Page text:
The BCL6 proto-oncogene: a leading role during germinal center development and lymphomagenesis.

Département d'Hématologie Clinique, Centre Henri-Becquerel, Rouen, France.
Pathologie Biologie (Impact Factor: 1.07). 03/2007; 55(1):73-83.
Source: PubMed

ABSTRACT The BCL6 proto-oncogene encodes a nuclear transcriptional repressor, with pivotal roles in germinal center (GC) formation and regulation of lymphocyte function, differentiation, and survival. BCL6 suppresses p53 in GCB-cells and its constitutive expression can protect B-cell lines from apoptosis induced by DNA damage. BCL6-mediated expression may allow GCB-cells to sustain the low levels of physiological DNA breaks related to somatic mutation (SM) and immunoglobulin class switch recombination which physiologically occur in GCB-cells. Three types of genetic events occur in the BCL6 locus and involve invariably the 5' non-coding region and include translocations, deletions and SM actively targeted to the 5' untranslated region. These acquired mutations occur independently of translocations but may be involved in the deregulation of the gene and/or translocation mechanisms. The favorable prognostic value of high levels of BCL6 gene expression in NHL seems well-established. By contrast, the relevance of SM or translocation of the gene remains unclear. However, it is likely that non-Hodgkin's lymphomas (NHL) harboring the most frequent translocation involving BCL6, i.e. t(3;14), are characterized by a common cell of origin and similar oncogenic mechanisms. Several experiments and mouse models mimicking BCL6 translocation occurring in human lymphoma have demonstrated the oncogenic role of BCL6 and constitute a rational to consider BCL6 as a new therapeutic target in NHL. BCL6 blockade can be achieved by different strategies which include siRNA, interference by specific peptides or regulation of BCL6 acetylation by pharmacological agents such as SAHA or niacinamide and would be applicable to most type of B-cell NHL.

  • Source
    [Show abstract] [Hide abstract]
    ABSTRACT: Regardless of how creative, innovative, and elegant our computational methods, the ultimate proof of an algorithm's worth is the experimentally validated quality of its predictions. Unfortunately, this truism is hard to reduce to practice. Usually, modelers produce hundreds to hundreds of thousands of predictions, most (if not all) of which go untested. In a best-case scenario, a small subsample of predictions (three to ten usually) is experimentally validated, as a quality control step to attest to the global soundness of the full set of predictions. However, whether this small set is even representative of the global algorithm's performance is a question usually left unaddressed. Thus, a clear understanding of the strengths and weaknesses of an algorithm most often remains elusive, especially to the experimental biologists who must decide which tool to use to address a specific problem. In this chapter, we describe the first systematic set of challenges posed to the systems biology community in the framework of the DREAM (Dialogue for Reverse Engineering Assessments and Methods) project. These tests, which came to be known as the DREAM2 challenges, consist of data generously donated by participants to the DREAM project and curated in such a way as to become problems of network reconstruction and whose solutions, the actual networks behind the data, were withheld from the participants. The explanation of the resulting five challenges, a global comparison of the submissions, and a discussion of the best performing strategies are the main topics discussed.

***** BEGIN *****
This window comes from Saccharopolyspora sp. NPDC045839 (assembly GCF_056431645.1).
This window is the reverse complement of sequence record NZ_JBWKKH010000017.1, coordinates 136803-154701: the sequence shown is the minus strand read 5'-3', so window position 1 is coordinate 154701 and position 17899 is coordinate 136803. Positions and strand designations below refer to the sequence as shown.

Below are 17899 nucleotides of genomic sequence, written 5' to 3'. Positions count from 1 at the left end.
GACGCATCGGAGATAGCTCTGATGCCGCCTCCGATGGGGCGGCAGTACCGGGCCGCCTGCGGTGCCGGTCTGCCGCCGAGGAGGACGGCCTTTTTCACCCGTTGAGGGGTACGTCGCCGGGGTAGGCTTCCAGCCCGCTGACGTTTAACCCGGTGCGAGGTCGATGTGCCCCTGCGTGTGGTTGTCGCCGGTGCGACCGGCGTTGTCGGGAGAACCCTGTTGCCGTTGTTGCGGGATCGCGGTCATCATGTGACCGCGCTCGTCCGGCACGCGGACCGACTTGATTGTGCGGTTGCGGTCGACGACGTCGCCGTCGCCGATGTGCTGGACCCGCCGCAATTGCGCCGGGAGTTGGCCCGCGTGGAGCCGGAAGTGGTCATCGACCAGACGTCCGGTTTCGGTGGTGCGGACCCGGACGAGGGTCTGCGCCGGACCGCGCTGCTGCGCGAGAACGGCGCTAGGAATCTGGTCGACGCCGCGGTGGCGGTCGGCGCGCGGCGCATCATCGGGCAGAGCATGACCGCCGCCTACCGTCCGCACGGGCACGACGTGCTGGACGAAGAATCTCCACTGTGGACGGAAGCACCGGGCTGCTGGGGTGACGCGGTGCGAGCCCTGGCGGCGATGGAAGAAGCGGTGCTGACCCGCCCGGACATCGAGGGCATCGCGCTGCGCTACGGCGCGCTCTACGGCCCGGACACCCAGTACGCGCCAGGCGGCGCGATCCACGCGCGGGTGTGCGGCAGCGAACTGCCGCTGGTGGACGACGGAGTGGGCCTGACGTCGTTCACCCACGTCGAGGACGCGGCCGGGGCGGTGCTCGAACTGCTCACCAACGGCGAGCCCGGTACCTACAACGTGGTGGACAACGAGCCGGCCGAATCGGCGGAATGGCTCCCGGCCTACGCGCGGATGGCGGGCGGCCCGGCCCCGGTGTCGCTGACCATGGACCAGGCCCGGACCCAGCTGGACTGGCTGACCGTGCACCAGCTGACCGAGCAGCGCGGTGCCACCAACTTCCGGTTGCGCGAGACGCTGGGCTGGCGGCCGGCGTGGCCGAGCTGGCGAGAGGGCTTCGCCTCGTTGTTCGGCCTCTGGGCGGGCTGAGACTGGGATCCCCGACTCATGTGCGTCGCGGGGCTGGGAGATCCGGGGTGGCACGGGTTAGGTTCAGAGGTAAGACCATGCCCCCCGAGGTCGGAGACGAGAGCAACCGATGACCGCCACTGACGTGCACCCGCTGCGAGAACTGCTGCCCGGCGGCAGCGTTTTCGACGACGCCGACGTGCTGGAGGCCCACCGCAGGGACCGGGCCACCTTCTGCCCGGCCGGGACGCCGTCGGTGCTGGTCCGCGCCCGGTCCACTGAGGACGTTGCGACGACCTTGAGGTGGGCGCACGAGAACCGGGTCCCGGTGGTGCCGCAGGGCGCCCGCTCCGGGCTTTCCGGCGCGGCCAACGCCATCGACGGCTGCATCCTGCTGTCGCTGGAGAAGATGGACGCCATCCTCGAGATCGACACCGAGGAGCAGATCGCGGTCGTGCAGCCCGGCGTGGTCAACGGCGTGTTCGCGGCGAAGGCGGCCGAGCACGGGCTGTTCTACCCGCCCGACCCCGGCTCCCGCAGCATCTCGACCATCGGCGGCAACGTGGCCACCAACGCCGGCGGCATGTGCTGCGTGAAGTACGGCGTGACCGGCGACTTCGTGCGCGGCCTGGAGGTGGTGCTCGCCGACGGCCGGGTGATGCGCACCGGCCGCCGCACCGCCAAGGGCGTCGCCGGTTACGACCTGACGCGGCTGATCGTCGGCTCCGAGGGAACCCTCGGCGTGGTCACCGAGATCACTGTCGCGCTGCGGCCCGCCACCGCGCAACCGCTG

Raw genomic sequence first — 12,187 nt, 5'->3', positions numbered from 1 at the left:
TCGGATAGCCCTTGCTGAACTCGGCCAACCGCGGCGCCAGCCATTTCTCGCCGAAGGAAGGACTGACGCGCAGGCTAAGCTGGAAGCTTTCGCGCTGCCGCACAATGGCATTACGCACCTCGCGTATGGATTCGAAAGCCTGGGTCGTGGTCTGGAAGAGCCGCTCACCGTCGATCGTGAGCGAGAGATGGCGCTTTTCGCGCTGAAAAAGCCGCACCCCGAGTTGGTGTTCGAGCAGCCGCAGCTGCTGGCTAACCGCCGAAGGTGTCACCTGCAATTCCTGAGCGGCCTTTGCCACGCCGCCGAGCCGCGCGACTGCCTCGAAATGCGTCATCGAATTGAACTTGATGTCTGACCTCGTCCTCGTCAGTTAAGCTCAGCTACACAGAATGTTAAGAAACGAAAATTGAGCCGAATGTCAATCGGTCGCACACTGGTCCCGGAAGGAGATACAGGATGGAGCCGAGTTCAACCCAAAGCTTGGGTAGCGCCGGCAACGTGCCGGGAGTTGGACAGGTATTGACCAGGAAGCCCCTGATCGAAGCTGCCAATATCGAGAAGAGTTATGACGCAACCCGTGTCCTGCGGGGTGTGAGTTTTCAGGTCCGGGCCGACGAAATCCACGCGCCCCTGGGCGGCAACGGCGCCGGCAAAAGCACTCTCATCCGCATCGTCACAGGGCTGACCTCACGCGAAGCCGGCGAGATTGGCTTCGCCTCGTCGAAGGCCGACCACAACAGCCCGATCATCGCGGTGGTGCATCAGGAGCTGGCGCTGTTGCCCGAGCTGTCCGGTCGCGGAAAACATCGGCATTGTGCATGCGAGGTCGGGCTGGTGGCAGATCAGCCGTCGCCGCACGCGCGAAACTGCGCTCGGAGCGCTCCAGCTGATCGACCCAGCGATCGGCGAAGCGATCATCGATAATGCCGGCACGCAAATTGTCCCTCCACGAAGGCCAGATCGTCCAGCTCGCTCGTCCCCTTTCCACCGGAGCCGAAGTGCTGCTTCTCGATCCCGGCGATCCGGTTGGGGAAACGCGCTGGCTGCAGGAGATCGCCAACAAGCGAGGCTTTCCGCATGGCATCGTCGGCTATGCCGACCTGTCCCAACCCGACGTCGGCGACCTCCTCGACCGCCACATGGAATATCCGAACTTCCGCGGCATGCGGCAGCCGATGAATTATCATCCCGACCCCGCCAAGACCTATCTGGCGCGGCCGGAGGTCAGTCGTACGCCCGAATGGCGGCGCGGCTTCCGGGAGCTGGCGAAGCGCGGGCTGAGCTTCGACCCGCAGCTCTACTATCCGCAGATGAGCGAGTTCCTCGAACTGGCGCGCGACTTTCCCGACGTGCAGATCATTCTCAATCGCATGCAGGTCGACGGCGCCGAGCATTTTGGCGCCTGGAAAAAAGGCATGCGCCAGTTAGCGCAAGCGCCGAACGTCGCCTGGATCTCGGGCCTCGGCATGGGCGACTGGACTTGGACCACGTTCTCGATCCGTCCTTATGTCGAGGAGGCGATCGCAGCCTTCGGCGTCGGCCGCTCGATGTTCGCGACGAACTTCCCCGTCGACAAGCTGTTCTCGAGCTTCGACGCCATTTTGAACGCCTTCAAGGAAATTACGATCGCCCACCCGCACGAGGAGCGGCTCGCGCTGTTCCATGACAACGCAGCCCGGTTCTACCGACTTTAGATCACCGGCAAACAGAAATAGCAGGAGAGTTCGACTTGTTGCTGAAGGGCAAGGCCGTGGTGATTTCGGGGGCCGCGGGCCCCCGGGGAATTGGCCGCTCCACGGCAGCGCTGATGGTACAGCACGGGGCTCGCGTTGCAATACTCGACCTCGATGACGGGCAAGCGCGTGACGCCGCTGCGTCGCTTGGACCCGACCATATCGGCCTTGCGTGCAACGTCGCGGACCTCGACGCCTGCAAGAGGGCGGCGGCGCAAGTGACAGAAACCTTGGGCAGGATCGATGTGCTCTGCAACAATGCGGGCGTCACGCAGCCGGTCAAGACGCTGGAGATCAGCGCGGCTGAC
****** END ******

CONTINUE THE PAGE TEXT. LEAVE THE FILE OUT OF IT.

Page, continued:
Annals of the New York Academy of Sciences 01/2009; 1158(1). · 4.31 Impact Factor
  • [Show abstract] [Hide abstract]
    ABSTRACT: Expression of the Growth Hormone (GH)-stimulated gene Socs2 (Suppressor Of Cytokine Signaling 2) is mediated by the transcription activator STAT5 (Signal Transducer and Activator of Transcription 5) and the transcription repressor BCL6 (B-cell lymphoma 6). ChIP-Sequencing identified Cish (Cytokine-inducible SH2-containing protein) and Bcl6 as having similar patterns of reciprocal occupancy by BCL6 and STAT5 in response to GH, though GH stimulates Cish and inhibits Bcl6 expression. The co-activator p300 occupied Socs2, Cish and Bcl6 promoters, and enhanced STAT5-mediated activation of Socs2 and Cish. In contrast, on Bcl6, p300 functioned as a repressor and inhibited in conjunction with STAT5 or BCL6. The co-repressor HDAC3 (Histone deacetylase 3) inhibited the Socs2, Cish and Bcl6 promoters in the presence of STAT5. Thus transcriptional outcomes on GH-regulated genes occupied by BCL6 and STAT5 are determined in a promoter-specific fashion by co-regulatory proteins which mediate the distinction between activating and repressive transcription factors.
    Molecular and Cellular Endocrinology 07/2014; · 4.24 Impact Factor
  • Source
    [Show abstract] [Hide abstract]
    ABSTRACT: B-cell lymphoma 6 (BCL6) protein, an evolutionarily conserved zinc finger transcription factor, showed to be highly expressed in various human cancers in addition to malignancies in the lymphoid system. This study investigated the role of BCL6 expression in breast cancer and its clinical significance in breast cancer patients.
    BMC Cancer 06/2014; 14(1):418. · 3.32 Impact Factor